that would be, uh That would be sick.
But this year,
my rival is here to win the Tour.
[intense music playing]
Doing a mountain stage,
I still feel like I look better than him.
- [man] Exactly.
- [laughing]
My name's Jai Hindley.
I'm a rider for Team Bora-Hansgrohe.
I'm from, er, Perth.
Ben O'Connor is from Perth as well.
I've known him for a long time,
and, you know, one of the best GC
riders in the world at the moment.
But with any Aussie on any team,
I mean, you always want to beat them.
[Chennaoui] Jai Hindley
is an exceptional talent.
And he won the Giro d'Italia last year.
That is no easy feat.
[crowd cheering]
[commentator] On the streets of Verona,
right outside the famous
Roman amphitheatre.
Veni, Vidi, Hindley! He wins
the Giro d'Italia. It has happened.
[Hindley] To win
the Giro last year was massive.
I think it will always be like,
a career highlight for me,
and just for your self-belief it's huge.
[announcer] Hindley!
[crowd roars]
[Hindley] I've ridden two Vueltas,
four Giros, but never the Tour.
Everyone wants
to win the Tour, mate. [laughs]
Period! Like, you know what I mean?
If you come from Australia,
it's not a cycling country.
You go from racing with,
I don't know, maybe 20 guys to like,
racing Vingegaard and Pogačar.
Like, it's a bit of a step up.
For you.
There's a lot of pressure for sure,
but I just try to focus on what I'm doing,
and perform the best I can for the team.
[intense music continues]
[Denk] We have to do something.
We come with the Giro winner Jai,
and we start with big ambitions,
with big goals here.
But on the other hand,
we missed the stage win last year.
It was new for me.
And this should
be really a goal to win a stage.
Of course we were bitterly disappointed
that we didn't win a stage here last year.
It is my ambition, personally,
that one day as a manager and owner
of a team, I will win the Tour de France.
We need luck, but we need also commitment.
And I believe in you. Good luck, guys.
Jai? You know, that could be
a stage that really is good for you.
So how can we try to get there?
By trying to get into
the breakaway on the wheels.
Save energy, think forward, and,
you know, see what happens there.
I think there's no secret about it,
that Jumbo-Visma and UAE
have more money to spend.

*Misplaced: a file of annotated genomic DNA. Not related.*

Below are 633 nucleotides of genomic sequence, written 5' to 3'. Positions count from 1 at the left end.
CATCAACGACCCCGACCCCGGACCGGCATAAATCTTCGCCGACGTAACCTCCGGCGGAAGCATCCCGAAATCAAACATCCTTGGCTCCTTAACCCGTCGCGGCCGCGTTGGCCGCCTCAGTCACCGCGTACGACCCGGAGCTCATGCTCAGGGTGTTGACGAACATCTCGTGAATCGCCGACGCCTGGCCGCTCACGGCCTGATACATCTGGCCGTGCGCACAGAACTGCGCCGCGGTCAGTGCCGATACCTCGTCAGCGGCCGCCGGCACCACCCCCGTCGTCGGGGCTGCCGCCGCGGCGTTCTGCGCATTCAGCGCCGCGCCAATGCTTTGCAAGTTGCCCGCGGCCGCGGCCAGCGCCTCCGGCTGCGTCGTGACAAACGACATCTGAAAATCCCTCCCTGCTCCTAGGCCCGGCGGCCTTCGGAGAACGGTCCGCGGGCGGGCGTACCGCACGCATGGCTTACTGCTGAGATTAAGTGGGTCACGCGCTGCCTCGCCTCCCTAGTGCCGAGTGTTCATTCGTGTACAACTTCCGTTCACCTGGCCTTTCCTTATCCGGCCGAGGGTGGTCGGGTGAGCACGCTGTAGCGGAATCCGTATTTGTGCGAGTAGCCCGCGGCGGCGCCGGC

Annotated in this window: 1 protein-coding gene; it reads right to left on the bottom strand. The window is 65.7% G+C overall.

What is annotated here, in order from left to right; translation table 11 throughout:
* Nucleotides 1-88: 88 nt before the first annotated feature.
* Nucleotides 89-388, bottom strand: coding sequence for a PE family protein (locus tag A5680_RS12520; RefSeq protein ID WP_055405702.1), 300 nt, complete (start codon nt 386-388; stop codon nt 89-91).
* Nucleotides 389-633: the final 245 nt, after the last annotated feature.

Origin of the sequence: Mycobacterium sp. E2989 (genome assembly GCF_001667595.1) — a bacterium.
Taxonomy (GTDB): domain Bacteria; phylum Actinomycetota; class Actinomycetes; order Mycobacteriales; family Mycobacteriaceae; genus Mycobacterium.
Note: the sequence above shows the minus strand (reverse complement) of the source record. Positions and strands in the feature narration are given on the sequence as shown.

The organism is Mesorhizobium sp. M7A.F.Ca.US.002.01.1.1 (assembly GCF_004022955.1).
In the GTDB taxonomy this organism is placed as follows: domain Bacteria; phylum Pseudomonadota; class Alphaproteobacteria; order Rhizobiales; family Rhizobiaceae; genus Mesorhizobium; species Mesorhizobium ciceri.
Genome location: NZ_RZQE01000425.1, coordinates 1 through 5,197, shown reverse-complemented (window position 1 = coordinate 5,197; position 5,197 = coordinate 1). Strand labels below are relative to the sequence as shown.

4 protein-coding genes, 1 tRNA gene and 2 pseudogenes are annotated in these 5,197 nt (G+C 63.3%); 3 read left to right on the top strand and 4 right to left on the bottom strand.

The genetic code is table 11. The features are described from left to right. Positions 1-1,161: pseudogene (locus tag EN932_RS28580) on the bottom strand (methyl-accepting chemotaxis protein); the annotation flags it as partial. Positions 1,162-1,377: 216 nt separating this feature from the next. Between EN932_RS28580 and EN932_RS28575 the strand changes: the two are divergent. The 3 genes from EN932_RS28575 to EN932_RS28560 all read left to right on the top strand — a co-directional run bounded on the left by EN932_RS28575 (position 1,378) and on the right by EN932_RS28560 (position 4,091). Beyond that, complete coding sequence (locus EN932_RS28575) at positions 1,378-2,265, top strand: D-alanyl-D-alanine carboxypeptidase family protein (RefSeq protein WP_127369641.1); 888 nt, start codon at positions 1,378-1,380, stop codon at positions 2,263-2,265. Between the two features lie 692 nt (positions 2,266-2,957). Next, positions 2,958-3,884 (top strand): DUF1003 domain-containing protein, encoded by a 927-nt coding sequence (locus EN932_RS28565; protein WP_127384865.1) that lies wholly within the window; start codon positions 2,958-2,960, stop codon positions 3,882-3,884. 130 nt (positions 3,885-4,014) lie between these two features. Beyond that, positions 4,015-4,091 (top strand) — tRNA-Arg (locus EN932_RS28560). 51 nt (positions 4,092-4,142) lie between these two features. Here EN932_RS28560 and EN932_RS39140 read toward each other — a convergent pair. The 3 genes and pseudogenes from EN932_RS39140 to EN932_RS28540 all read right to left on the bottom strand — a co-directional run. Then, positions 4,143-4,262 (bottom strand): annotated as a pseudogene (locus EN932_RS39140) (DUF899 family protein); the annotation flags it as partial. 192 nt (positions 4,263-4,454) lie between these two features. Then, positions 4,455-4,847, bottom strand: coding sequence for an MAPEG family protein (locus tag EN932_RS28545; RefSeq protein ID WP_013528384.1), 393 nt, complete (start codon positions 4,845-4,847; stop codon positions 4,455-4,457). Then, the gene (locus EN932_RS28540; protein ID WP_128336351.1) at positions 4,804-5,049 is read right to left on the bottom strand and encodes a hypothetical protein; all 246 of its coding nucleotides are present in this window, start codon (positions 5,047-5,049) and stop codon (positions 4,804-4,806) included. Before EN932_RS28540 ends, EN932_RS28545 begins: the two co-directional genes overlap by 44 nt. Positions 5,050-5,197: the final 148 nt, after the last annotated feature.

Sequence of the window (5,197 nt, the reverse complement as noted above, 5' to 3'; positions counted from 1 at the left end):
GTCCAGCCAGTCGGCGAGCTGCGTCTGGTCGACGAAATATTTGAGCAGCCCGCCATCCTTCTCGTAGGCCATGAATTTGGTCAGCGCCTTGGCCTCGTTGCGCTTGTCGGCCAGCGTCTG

But we want to be absolute competitive,
we have to be more clever
and search for our opportunity.
But with Jai, everybody is beatable.
[Niermann] I expect UAE
will have a really hard time
controlling who is going in the break,
and it might be real chaos.
[Vingegaard] Do we want them
to give them a hard time?
- Yes.
- Okay.
[Vingegaard] For me, there's only
one rider to look for and that's Tadej.
We want to try to go
as fast as possible to the finish line
and then hopefully in the end,
to drop him.
[commentator] It's going to be a big day.
Three huge climbs,
racing for 162.7kilometres.
[Chainel] We're at
the start of the Tour de France,
and the time has come for
all the climbers to show off their skills
and try to win the yellow jersey too.
[O'Connor] The mountains
are always where I perform,
but Jai's one of the best
climbers in the world.
The level is super high,
but I think today could be my day.
[crowd yelling]
[announcer in French] Three, two, one
And they're off!
[commentator in English] And we're off
for the fifth stage of the Tour de France
between Pau and Laruns.
[dramatic music playing]
Many teams want
to get involved in the action.
It's the start of the day stage,
at 24 minutes past 1:00.
Stage five of the Tour de France
between Pau and Laruns.
Today we've had non-stop attacks.
[Vingegaard] The pace
was really, really fast.
You could feel that
everyone is more, uh, motivated,
and really wants to do something extra.
[commentator] It looks like this is it.
The breakaway is forming.
The breakaway was on a mission.
It was 30 riders.
Really, really strong riders.
And on this terrain,
really hard to follow.
[crowd cheering]
And Ben O'Connor accelerates.
To make the breakaway,
you have to be
willing to sacrifice yourself.
And to go head-to-head
with Jai for the same spot,
I'm always going to be
more motivated to win.
[music continues]
Come on, Jai.
[Hindley] In a race, you're always
a bit of a different character.
You have to be competitive.
You have to be cutthroat,
savage, to make the break.
[commentator] Jai Hindley
joins the leading group.
[Hindley] I love that shit.
Maybe it's the Aussie in me.
[crowd cheering on TV]
[commentator] Ben O'Connor
doesn't make the breakaway.
I found myself kind of struggling,
but I just wanted to continue on
with confidence and hope.
[man] I'm interested to see what happens
with Ben. The team may go stage hunting.
Two minutes 40 ahead of the peloton.
[commentator] At the front of t he race,
there are about 37 riders
in the leading group.
The AG2R Citroën team
sets the tempo at the front.
[Jurdie] Ben wasn't there that day.
He didn't make the breakaway.
But it was time to show that
the AG2R Citroën colours
were on the roads of the Tour de France,
and that we didn't come here
to go strawberry picking.
The team strategy is pretty simple.
It's to get a rider in the breakaway.
And then we believe there's
a real possibility to win the stage.
Let's continue like this. It's going well.
Good energy, teamwork,
you're working as a collective.
[commentator]Three AG2R Citroën
team riders are at the front.
Jai, you just have to sit on the wheel.
Unintentionally, Ben O'Connor's team
were, like, supporting Jai.